Car owners aren't the only ones carefully watching high gas prices. Market analysts who cover discount retail stores are also keeping a sharp lookout on creeping costs at the pump. With crude oil approaching $53 on the Nymex, the sentiment on Wall Street is that higher gas prices are hurting discount retailers as lower-income customers get squeezed.
"The lower-income discount store consumer is facing higher gas prices in two key essential goods: food and gas," says Ralph Jean, an analyst at Wachovia Securities. "We believe the price increases are negatively affecting disposable income and spending, which is reducing sales in the discount retail sector on a dollar-for-dollar basis, year over year."
Wachovia says it defines the discount consumer as having an average income in the bottom 40 percent of all U.S. consumers, which was slightly above $15,000 in 2003.
Crude oil prices have jumped 75 percent from a year ago. The six-week average for gas prices stands at $1.96 per gallon. Wachovia Analysts estimate that every 5 cent increase in gasoline prices will impact same-store sales at large discount retailers such as Dollar General and Family Dollar by 20 basis points. Wachovia sets the breaking point where gas prices start to directly affect same-store sales at $1.66. Thus, Dollar General and Family Dollar have lost 1 percent in same-store sales this year due to rising gas prices, said Jean. When food is factored in, discounters' same-store sales have been cut by 2 percent overall. "We believe the rest of the discount sector may have been similarly affected," says Jean.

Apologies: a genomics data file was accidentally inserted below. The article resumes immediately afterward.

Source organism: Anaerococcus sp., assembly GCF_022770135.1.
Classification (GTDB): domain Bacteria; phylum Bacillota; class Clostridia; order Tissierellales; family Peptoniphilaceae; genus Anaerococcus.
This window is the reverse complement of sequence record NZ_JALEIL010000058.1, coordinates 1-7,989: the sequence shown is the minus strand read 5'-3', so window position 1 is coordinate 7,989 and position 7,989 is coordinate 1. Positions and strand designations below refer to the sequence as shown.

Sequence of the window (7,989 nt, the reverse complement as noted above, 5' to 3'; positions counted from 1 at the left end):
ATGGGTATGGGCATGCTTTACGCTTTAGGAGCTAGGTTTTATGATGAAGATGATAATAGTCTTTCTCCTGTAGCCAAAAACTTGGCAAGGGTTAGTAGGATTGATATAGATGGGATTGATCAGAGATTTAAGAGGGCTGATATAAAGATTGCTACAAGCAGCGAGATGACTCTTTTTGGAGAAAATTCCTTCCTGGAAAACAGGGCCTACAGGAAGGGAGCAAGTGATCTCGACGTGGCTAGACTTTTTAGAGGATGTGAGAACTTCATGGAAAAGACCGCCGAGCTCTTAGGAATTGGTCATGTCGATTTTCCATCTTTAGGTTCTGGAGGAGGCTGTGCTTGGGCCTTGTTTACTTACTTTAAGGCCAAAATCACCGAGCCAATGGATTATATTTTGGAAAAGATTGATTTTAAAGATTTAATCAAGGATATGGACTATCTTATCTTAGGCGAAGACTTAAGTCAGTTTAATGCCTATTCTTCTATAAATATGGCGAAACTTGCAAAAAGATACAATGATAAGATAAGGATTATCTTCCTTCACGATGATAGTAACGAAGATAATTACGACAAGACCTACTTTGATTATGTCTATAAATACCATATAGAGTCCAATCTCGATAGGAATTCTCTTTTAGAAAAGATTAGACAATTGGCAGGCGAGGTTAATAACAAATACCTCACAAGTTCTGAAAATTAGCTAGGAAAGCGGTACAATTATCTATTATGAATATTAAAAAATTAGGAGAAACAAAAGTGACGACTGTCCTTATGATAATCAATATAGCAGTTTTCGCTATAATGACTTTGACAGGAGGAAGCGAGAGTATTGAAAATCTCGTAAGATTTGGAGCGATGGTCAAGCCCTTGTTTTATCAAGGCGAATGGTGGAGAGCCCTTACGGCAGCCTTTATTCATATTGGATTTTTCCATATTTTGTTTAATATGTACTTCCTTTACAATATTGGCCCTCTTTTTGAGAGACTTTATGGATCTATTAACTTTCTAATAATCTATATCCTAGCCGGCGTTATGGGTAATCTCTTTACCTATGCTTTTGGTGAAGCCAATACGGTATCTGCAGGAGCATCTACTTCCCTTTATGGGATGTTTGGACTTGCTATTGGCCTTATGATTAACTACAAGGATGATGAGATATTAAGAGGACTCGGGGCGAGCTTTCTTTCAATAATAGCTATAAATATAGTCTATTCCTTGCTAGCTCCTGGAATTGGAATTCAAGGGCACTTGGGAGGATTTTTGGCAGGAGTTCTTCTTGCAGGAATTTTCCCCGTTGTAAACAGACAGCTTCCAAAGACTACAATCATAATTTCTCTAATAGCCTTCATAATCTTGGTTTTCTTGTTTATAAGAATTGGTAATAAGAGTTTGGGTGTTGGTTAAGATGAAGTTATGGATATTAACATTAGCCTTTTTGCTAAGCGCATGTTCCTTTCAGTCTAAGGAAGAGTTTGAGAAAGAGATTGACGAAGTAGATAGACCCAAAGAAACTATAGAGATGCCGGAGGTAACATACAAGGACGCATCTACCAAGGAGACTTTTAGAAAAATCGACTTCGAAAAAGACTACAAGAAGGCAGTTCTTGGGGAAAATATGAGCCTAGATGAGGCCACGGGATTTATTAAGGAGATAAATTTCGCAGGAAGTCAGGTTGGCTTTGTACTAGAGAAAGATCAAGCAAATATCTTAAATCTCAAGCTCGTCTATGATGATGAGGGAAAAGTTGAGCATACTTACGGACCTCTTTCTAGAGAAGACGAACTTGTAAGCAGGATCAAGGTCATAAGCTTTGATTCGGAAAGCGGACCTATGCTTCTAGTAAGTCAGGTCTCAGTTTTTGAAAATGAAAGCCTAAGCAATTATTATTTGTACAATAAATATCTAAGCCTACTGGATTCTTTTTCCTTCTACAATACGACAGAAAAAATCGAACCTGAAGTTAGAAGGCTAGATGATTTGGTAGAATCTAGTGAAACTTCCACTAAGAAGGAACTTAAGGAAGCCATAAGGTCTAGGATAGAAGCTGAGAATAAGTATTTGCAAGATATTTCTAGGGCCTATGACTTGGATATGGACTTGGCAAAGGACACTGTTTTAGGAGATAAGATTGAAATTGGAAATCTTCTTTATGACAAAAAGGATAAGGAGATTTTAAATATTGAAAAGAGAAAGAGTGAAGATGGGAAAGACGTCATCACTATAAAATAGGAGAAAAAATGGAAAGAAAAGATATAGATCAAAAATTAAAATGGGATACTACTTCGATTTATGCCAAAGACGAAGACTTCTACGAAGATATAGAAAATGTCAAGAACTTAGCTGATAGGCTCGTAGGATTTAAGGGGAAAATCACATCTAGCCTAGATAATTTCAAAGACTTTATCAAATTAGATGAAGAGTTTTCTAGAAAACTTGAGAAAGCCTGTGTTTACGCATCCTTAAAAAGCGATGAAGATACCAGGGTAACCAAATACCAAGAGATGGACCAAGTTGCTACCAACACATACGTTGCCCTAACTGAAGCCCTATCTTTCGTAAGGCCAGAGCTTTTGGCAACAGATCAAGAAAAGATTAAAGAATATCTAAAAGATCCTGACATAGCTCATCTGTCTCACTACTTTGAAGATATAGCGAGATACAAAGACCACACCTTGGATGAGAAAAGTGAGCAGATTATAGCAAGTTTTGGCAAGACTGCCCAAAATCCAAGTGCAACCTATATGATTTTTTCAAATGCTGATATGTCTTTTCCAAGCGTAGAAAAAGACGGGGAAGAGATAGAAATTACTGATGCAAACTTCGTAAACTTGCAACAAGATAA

According to quarterly reports, however, discount stores are still performing strongly. For the second quarter of 2004, Dollar General reported net income of $71.3 million, a 19 percent increase over the same period last year. Discount retailer Dollar Tree reported second quarter sales growth this year of 12.5 percent to $704 million.
The only major discount retailer to report lower net income was Family Dollar, which reported an almost 10 percent drop in the company's fourth quarter, which ended in late August. The company said sales of discretionary merchandise had dropped.
However, Dollar General CEO David Purdue has recently told analysts that headwinds face the value retail sector. Possible negative factors include weak job growth, high winter fuel costs and rising gasoline prices.